Last year, the Global IP & Technology Law Blog covered the investigation by the Competition and Markets Authority (CMA) into commercially driven posts on social media, the results of which were published last week.

Following the investigation (which considered potential breaches of the Consumer Protection from Unfair Trading Regulations 2008), a number of prominent online influencers have provided the CMA with undertakings that they will ensure that their posts will make clear where they have received any payment or incentive to promote or endorse a particular product. The celebrities giving undertakings to ensure that their future social media postings are not misleading included Alexa Chung, Mario Falcone, Jim Chapman, Ellie Goulding, Rita Ora and Zoe Sugg (‘Zoella’).

The CMA has also published a short guide to compliance, aimed at influencers, setting out what they need to do to ensure their followers understand where the celebrity has received any payment or incentive to endorse the product.

This complements the advice which was jointly produced by the CMA and the Committee of Advertising Practice (CAP) in the Influencer’s Guide, which provides guidance on the advertising rules for parties who are involved in influencer marketing.

Be clear about relationships

From both the CMA’s summary and the Influencer’s Guide, it is obvious that social media posts must make clear where payment has been made in return for an endorsement, and payments can include commissions or incentives such as freebies, gifts, loans or trips.

In order to avoid misleading consumers as to the nature of a post, influencers should also ensure that posts make clear if they have had a previous commercial relationship with a brand that they are endorsing. The CMA suggests that any relevant brand relationship in the previous twelve months should be declared.

Be clear about advertising

Influencers’ posts may not appear to be adverts in the traditional sense of the word, but the huge recent increase in their use demonstrates their significance and effectiveness. Social media posts promoting a product may be an advert by way of affiliate marketing – where content promotes products or services and contains a link or discount code that directs commission to the influencer, or advertorial content – where a brand pays an influencer and has a level of editorial control over their posts.

Editorial control will be obvious where a brand specifies what an influencer should post. However, the Influencer’s Guide explains that control may also exist in other situations, such as where a brand provides a ‘#phrase’ to include, or directs an influencer to post content at a particular time. Any and all types of advert must comply with the CAP code, and failure to do so risks potential sanctions by the Advertising Standards Authority (ASA).

Where a brand has no editorial control over content, but has made payment (in whatever form) it may be ‘sponsorship’, rather than an advert. Although such posts fall outside of the ASA’s authority, the CMA can use consumer protection law (a breach of which could lead to potentially serious sanctions) to pursue providers which it thinks are misleading, and so care should still be taken to be upfront and clear about that relationship.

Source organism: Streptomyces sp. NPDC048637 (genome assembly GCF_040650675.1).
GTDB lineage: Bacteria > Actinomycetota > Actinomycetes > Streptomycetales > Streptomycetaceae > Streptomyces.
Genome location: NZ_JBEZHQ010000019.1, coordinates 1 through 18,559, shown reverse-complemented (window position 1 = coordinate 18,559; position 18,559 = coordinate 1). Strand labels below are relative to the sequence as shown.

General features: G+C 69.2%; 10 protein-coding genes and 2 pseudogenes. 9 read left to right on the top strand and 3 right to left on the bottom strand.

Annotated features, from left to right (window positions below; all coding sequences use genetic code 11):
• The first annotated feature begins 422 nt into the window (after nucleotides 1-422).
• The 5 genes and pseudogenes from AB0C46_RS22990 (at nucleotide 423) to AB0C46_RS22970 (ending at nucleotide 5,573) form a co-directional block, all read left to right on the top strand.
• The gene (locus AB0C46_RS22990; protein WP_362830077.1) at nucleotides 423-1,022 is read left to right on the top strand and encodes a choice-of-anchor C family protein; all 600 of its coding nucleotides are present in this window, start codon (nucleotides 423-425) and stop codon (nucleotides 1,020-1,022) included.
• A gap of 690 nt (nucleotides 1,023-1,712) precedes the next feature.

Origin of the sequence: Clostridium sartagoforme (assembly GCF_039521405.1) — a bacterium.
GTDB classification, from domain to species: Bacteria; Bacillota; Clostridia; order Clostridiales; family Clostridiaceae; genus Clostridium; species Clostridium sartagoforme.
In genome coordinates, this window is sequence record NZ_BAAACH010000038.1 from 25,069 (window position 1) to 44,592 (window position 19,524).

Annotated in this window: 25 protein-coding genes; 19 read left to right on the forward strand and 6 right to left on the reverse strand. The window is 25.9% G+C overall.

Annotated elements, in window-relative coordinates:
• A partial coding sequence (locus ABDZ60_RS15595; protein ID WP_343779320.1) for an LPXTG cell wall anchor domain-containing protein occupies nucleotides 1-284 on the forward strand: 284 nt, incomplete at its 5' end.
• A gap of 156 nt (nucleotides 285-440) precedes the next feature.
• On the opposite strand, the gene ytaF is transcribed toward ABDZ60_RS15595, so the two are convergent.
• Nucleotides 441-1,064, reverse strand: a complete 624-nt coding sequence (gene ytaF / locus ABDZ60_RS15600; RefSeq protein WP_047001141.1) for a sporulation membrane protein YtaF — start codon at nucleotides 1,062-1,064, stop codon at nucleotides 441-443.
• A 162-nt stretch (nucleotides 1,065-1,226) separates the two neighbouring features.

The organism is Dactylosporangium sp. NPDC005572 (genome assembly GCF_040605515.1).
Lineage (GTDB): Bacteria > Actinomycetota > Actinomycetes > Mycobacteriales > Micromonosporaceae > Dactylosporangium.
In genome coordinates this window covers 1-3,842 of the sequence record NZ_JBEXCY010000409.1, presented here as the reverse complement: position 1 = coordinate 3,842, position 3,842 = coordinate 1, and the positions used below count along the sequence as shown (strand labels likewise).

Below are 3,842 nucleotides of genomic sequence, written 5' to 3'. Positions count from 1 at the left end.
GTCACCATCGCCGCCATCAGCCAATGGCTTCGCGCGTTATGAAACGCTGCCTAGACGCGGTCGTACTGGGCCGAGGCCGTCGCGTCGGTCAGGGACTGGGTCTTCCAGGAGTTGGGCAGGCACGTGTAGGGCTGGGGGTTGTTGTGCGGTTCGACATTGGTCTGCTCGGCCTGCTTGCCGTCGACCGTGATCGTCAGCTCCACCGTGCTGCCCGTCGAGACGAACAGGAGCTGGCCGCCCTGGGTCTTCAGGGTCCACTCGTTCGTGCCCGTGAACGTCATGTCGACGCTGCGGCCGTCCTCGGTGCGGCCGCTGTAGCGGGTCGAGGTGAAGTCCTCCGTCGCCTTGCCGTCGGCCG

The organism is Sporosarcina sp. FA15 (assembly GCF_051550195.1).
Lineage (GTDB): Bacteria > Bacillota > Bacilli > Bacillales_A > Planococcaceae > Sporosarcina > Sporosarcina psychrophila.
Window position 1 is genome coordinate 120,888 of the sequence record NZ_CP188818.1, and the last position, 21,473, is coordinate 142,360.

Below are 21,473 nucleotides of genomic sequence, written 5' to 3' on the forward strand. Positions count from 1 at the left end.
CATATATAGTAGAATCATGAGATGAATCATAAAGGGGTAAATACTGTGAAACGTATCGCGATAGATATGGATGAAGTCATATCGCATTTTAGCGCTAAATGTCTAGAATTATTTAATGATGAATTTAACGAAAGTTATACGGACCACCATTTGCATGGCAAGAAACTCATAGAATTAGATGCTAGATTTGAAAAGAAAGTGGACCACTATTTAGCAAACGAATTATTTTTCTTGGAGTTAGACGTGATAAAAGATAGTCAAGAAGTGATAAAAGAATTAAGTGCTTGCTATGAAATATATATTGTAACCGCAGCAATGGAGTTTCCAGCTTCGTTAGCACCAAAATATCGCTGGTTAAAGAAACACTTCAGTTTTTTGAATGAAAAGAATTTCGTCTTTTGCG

Be clear about all promotions

Whilst the CAP Code requires adverts to be “obviously identifiable as such”, there are no legal requirements about how to do so. Both guides are clear that simply tagging a brand or offering a discount code without additional explanation will not be enough to avoid misleading a consumer about the nature of the post or relationship with the brand. Hashtags such as #spon or #collab will also be problematic, as will hashtags that are not prominent (for example a simple ‘#ad’ at the bottom of a post, or within a group of other hashtags, is unlikely to meet requirements).

Clear, obvious placement of labels (such the ‘Paid Partnership’ labels available on Instagram) and hashtags must be included in each post, and must be apparent to consumers without the need to click through for more information, regardless of the type of device the content is viewed upon. The Influencer’s Guide offers some recommendations as to the placement of such labels.

Be clear about obligations

These guides should help influencers to more clearly identify, and their followers to recognise, ‘paid-for’ posts. The CMA has stated that further investigations will look at the role of the social media platforms, and so it is possible that further steps will be taken to ensure that commercial content is immediately recognisable.

Brands should therefore put in place provisions in their contracts with celebrities or influencers which protect them and ensure that the celebrity uses appropriate disclosures. Care must be taken with international campaigns because, for example, the disclosures required by the Federal Trade Commission in the US differ from those required by UK regulators.

As there are also some differences between the CMA’s guidance and the ASA rules, brands will need to take advice where they are considering a campaign which falls outside the ‘norm’ of clear editorial control or paid-for sponsorship.